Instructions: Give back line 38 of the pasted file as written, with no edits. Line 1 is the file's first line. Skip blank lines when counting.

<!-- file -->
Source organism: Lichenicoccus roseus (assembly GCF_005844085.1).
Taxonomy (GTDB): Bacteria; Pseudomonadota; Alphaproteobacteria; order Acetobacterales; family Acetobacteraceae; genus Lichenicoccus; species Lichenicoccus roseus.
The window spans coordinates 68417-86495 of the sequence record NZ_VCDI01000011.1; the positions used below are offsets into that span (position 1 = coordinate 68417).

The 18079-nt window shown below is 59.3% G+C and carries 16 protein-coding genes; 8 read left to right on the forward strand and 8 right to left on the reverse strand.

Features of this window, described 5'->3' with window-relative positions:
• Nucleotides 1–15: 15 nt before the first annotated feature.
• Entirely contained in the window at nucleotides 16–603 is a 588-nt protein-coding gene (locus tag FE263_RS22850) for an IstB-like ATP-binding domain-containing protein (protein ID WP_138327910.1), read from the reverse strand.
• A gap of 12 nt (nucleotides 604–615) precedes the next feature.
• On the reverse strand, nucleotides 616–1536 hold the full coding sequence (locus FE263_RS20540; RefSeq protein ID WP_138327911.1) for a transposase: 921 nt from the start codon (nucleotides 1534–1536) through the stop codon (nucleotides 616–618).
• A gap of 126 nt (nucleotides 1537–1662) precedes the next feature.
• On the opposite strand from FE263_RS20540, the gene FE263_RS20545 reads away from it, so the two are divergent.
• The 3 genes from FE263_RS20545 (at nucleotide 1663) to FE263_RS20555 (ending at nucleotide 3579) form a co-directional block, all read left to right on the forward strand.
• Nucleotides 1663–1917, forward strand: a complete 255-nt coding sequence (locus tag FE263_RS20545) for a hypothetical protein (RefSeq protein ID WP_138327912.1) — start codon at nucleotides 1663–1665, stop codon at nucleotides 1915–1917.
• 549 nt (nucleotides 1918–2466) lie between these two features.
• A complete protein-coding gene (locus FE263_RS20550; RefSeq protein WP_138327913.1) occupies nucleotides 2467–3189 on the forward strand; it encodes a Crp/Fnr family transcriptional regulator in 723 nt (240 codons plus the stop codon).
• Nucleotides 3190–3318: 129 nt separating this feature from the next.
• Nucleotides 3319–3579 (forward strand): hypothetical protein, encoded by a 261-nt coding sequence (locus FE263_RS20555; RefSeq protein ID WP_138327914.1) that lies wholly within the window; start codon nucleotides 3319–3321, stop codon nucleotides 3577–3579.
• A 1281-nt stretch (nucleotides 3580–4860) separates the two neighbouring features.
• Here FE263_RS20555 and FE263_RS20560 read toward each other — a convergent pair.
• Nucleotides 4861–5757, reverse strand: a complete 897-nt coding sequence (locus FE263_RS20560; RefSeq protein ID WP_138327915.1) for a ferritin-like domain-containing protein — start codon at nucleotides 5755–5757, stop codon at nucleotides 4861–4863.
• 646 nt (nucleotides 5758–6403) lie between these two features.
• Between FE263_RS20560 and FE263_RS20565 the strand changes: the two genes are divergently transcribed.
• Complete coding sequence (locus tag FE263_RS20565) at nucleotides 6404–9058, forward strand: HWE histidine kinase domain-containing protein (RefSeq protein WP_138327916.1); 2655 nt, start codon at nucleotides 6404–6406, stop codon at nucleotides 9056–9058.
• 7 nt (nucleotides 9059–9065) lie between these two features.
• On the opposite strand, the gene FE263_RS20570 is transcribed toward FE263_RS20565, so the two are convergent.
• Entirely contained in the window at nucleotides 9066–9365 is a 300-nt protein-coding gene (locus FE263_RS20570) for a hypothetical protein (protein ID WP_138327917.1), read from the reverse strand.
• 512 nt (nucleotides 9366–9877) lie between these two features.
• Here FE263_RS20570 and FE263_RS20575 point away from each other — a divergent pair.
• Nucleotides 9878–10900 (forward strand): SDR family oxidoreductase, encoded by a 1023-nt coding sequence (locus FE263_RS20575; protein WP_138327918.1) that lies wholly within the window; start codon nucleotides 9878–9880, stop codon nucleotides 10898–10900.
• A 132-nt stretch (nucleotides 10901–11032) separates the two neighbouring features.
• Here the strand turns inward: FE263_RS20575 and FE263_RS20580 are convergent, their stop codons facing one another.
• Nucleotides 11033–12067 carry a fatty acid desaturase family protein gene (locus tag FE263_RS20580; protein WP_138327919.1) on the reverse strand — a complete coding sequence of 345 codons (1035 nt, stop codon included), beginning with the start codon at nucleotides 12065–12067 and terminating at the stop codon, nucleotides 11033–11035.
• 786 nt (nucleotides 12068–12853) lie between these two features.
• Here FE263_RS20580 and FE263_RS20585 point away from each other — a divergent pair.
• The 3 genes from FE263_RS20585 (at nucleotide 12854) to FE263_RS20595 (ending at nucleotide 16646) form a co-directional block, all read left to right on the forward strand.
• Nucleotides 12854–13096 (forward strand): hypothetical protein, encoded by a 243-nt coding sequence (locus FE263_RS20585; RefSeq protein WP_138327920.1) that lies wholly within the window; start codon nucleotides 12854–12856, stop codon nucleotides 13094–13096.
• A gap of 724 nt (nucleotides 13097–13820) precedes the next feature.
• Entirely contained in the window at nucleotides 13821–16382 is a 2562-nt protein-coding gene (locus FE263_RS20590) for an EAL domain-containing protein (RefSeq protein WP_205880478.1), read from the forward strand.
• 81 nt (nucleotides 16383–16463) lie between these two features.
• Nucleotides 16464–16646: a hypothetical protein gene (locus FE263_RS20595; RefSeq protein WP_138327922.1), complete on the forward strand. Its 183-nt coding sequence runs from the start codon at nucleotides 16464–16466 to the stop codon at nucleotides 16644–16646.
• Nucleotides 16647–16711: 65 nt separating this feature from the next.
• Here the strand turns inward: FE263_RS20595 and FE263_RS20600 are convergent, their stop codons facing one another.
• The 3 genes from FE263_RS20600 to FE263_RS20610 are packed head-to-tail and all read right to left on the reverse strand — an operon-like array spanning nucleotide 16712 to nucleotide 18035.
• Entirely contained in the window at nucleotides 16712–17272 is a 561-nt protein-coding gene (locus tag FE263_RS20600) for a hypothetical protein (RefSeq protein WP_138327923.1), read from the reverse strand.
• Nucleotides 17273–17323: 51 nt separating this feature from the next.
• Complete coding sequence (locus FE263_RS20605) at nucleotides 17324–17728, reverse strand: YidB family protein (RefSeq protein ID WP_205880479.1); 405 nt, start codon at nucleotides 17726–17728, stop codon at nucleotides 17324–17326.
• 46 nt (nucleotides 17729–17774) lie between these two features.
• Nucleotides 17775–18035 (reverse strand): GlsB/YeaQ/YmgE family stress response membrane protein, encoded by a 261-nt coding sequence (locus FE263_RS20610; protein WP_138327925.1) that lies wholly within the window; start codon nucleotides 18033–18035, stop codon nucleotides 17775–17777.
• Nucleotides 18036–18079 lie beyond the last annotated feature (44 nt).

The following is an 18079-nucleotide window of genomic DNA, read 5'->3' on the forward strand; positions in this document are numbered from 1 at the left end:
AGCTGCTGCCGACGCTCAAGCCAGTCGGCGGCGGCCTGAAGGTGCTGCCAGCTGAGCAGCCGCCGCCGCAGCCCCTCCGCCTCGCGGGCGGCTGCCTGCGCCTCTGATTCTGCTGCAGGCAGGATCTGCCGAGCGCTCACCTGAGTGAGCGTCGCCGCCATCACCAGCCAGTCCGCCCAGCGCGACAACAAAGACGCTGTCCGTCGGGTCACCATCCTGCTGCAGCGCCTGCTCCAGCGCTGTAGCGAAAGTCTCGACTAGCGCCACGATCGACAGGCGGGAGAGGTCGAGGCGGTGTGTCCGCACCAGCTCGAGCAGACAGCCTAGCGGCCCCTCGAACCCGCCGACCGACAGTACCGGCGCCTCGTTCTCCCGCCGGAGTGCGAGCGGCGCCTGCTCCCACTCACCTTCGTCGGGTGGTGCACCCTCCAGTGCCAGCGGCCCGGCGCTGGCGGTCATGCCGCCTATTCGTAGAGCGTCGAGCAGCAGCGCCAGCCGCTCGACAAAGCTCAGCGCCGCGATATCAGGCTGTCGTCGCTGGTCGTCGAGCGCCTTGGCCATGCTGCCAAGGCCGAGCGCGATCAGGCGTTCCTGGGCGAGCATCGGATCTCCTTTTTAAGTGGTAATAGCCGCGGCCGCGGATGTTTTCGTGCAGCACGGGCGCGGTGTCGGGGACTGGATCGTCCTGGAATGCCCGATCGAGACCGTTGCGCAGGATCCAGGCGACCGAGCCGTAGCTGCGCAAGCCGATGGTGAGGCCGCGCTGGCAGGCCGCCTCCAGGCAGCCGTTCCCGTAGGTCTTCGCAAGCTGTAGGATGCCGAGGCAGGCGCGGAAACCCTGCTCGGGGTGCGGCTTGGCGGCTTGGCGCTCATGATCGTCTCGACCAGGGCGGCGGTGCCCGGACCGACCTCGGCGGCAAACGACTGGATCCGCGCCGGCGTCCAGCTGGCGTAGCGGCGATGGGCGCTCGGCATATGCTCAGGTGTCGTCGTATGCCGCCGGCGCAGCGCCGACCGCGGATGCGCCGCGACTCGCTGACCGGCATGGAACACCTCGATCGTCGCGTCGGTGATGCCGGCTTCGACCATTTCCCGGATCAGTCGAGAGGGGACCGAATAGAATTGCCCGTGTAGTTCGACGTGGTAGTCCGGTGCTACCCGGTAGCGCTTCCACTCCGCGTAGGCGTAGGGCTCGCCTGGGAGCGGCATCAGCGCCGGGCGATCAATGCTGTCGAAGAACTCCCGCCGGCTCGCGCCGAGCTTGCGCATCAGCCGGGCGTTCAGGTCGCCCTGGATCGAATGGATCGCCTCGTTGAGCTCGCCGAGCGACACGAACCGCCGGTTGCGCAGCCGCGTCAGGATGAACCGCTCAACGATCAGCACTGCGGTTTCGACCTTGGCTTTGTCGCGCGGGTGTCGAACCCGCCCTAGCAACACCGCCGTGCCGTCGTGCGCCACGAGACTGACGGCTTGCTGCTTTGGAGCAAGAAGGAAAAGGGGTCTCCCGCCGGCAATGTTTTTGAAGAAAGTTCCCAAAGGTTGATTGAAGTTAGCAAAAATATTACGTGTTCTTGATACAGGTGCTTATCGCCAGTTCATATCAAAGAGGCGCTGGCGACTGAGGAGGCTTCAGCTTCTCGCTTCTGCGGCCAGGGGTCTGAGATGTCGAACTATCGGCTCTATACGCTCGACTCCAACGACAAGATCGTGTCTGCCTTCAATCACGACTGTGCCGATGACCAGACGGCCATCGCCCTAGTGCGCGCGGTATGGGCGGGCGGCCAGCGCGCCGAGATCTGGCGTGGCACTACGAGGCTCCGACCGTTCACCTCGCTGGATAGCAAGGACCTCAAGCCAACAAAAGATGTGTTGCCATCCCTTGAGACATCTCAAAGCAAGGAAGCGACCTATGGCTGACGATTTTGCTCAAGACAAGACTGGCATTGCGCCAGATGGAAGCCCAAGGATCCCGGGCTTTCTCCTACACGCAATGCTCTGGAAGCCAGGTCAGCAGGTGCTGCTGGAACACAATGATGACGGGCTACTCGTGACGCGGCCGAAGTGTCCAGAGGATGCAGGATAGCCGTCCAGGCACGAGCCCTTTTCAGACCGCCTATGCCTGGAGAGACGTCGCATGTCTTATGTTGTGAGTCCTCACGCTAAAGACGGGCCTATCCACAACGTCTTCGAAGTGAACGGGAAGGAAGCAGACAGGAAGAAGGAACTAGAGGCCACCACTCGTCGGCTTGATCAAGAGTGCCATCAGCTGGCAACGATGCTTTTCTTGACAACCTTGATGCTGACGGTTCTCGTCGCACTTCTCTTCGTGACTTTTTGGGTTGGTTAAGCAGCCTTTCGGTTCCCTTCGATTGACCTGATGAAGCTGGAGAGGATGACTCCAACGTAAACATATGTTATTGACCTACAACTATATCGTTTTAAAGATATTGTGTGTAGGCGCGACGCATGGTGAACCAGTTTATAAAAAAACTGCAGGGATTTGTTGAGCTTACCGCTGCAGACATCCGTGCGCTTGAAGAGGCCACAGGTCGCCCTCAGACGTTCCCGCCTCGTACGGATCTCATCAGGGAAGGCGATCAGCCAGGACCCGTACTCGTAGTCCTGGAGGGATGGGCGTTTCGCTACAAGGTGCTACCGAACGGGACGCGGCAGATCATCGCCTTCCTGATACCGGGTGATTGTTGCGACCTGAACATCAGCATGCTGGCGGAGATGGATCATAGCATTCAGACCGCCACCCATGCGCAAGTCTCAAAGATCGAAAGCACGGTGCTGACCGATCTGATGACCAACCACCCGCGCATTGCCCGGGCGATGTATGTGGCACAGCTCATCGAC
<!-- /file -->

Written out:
• Entirely contained in the window at nucleotides 13821–16382 is a 2562-nt protein-coding gene (locus FE263_RS20590) for an EAL domain-containing protein (RefSeq protein WP_205880478.1), read from the forward strand.